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Instead of a potential “rebuild”, think of a potential “renaissance” when the 2020 Dallas Cowboys are the topic of conversation.
There is no mistaking the fact that the team underperformed after coming out of the 2019 gates with a 3-0 record. Lackluster play, injuries and a major hint of bland coaching eventually led the Cowboys to an all-too-familiar 8-8 record.
Luckily for Dallas, 2020 brings a new team with a fresher mind to lead them. Mike McCarthy, who coached the Green Bay Packers to 125 wins (and to victory in Super Bowl XLV) over a span of 13 years (2006-18), replaces Jason Garrett as head coach after the latter was fired. After notoriously taking time off to modernize his philosophy and increase his analytical grasp on modern offenses, McCarthy will now pair up with offensive coordinator Kellen Moore and take Dallas’s firepower to new hopeful heights.
Despite a change at the top, the pair will not have to worry about a dearth of options on the offensive side of the gridiron.
The Cowboys bring back their leading rusher in Ezekiel Elliott and their top two leading receivers from last season (Amari Cooper and Michael Gallup, respectively). Then, of course, there is quarterback Dak Prescott, who is back on the team after signing a franchise tag north of $30 million. All players, health permitting, should be able to produce effectively worst-case scenario and explode with career seasons (if this is even possible) best-case scenario with a new head coach in place.
The glue of the offense in the offensive line will a bring less certainty, as the retirement of Travis Frederick and the placement of La’el Collins on the Injured Reserve (IR) will force Dallas to go with newer and fresher names to at least start the season. While there will be new faces, the veteran presence of steady Pro Bowlers in Tyron Smith and Zack Martin will still give Prescott the pocket presence, Elliott the holes and the wide receivers the necessary time to run routes.
Offensively, everything seems fine and dandy. Defensively, however, is where the possible mystery begins to reveal itself. The front seven will be spearheaded by the likes of DeMarcus Lawrence, Tyrone Crawford, a now-healthy Leighton Vander Esch, and offseason acquisitions in Aldon Smith and Everson Griffen. The latter three bring uncertainty in regard to health and productivity when combined with the likes of Sean Lee already on the IR.
On the defensive back side of the ball, the departure of Byron Jones via free agency will put more coverage pressure on Chidobe Awuzie and Xavier Woods, who led the defensive group in combined tackles last season (79 and 77, respectively). Tackles, however, will predominantly be taken care of by the front seven. What needs to be addressed, though, are consistent routes that coincide with passes defended and interceptions. Mike Nolan, Dallas’s new defensive coordinator, will look to bring more aggression to the unit to help offset the departure of Jones and the potential injury issues that could arise.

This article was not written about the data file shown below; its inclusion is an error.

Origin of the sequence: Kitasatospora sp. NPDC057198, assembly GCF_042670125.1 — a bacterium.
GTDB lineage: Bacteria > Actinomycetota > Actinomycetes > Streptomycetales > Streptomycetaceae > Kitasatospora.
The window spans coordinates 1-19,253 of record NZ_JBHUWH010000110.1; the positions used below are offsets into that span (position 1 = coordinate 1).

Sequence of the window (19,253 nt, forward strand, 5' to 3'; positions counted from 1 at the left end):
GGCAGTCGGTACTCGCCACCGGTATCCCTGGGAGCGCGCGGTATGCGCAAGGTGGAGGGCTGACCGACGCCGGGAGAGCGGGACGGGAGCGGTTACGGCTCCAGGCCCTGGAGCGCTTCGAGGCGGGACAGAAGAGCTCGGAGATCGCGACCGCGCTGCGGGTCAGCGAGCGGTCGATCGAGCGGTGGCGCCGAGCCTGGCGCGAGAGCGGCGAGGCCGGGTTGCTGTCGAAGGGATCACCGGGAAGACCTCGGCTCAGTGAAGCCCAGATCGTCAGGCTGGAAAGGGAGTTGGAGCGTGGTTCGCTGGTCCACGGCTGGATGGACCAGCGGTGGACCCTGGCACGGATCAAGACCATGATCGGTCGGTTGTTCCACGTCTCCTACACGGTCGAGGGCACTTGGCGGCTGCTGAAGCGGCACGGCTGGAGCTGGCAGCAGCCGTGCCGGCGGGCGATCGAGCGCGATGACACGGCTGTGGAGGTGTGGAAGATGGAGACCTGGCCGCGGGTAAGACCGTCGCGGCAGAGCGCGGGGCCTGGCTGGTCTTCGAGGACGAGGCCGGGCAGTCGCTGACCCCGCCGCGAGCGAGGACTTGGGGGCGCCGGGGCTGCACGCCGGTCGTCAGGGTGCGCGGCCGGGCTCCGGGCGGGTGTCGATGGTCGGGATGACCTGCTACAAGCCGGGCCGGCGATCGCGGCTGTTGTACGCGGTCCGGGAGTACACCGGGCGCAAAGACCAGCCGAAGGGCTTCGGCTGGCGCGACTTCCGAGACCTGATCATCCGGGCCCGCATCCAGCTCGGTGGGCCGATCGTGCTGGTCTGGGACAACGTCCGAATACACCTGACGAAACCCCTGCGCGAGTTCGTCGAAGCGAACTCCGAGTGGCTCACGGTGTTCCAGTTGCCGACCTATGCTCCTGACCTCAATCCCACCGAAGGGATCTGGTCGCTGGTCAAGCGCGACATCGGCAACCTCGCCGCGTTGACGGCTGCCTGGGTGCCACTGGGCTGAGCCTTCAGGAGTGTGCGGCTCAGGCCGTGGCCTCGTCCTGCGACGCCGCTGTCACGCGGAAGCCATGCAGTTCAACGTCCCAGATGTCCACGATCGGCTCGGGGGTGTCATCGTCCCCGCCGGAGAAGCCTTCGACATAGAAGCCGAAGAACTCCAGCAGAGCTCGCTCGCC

No matter what side of the ball Dallas look at, they still have one certainty up their sleeve: a strong draft class.
Nabbing CeeDee Lamb (Oklahoma) with the 17th overall selection in the 2020 NFL Draft is not only a steal in itself (Lamb was a projected top-10 draft pick on the many draft boards) but is a significant asset that will strengthen an already stacked wide receiving unit. Defensive backs in Trevon Diggs (Alabama) and Reggie Robinson II (Tulsa) adds more versatility to the defensive core looking to replace Jones and find a new identity under Nolan. Defensive end Bradlee Anae (Utah) brings more stopping power. When looking up and down the draft class, Dallas is not only set up for the future, but also the present.
The present, of course, is what matters most to the Cowboys right now.
While COVID-19 limited practices and familiarity to a new coaching staff, the Cowboys still look fresher. A new and revitalized head coach usually brings that. This revitalization at the coaching level, however, should trickle down to on-the-field production for Dallas this season. When paired with a favorable schedule (Dallas’s .459 SOS is the third easiest in the NFL and the easiest among all NFC teams), Dallas should be able to work out the kinks and produce at a level expected of them.
While pundits question the defense, the coaching staff or the quarterback under a franchise tag, the Cowboys should be able to rebound from a mediocre 2019 season and contend for a deep playoff run.
Should they achieve what they want to achieve, “rebuild” will no longer be a word in their dictionary.
Instead, “renaissance” will take more precedent.